The best of EcoWatch, right in your inbox. Sign up for our email newsletter!
As New York considers new hydrofracking regulations that would allow companies to drill an estimated 48,000 gas wells across the rural countryside, many see the pitched battle over the state's fracking plan as a tug-of-war between the environment and the economy. In reality, both will suffer if the frackers get their way.
Riverkeeper, the organization I lead, is devoted to protecting the Hudson River and the drinking water supply for nine million New Yorkers. We originally engaged with this issue to protect New York City's drinking water, but the risks go far beyond one watershed, even one so important it serves the nation's largest city.
The risks posed by hydrofracking are dead serious. Those YouTube clips that show people lighting their drinking water on fire? They're not isolated cases: Duke University recently proved that drinking water wells near hydrofracking sites have 17 times more methane than wells not located near fracking. Fracking operations have generated billions of gallons of radiation-laced toxic wastewater that we can't manage properly and forced families to abandon their homes because of dangerous levels of arsenic, benzene and toluene in their blood. Fracking's caused earthquakes in Ohio and Oklahoma, ozone in Wyoming that out-smogs L.A. and a 200 percent increase in childhood asthma in parts of Texas. A top federal scientist admits we just don't know enough about all the different ways fracking can make us sick.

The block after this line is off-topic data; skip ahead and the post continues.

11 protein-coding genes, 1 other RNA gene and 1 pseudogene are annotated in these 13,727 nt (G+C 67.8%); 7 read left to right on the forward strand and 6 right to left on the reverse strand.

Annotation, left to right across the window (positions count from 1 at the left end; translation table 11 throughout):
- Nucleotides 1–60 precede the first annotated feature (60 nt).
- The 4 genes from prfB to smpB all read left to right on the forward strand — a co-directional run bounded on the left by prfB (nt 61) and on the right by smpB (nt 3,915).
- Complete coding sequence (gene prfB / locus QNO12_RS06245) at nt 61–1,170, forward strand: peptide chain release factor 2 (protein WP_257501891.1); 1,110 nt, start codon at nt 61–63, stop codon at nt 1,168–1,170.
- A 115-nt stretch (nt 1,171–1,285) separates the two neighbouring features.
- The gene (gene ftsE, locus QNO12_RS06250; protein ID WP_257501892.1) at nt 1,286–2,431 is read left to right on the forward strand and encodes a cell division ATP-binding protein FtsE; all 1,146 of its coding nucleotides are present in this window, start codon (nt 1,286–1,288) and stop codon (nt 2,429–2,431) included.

Given this parade of horribles, it's no surprise that environmentalists aren't alone in warning against New York's rush to frack—dozens of counties and towns in the Empire State have imposed moratoriums or bans on fracking. It's also no surprise that only 13 percent of New Yorkers polled by Quinnipiac College believe that fracking is safe for the environment. Yet, the frackers are still icing champagne, in anticipation of a thumbs-up later this year. They know that a whopping 30 percent of all New Yorkers are so worried about the economy they want fracking to happen whether or not it's safe for the environment.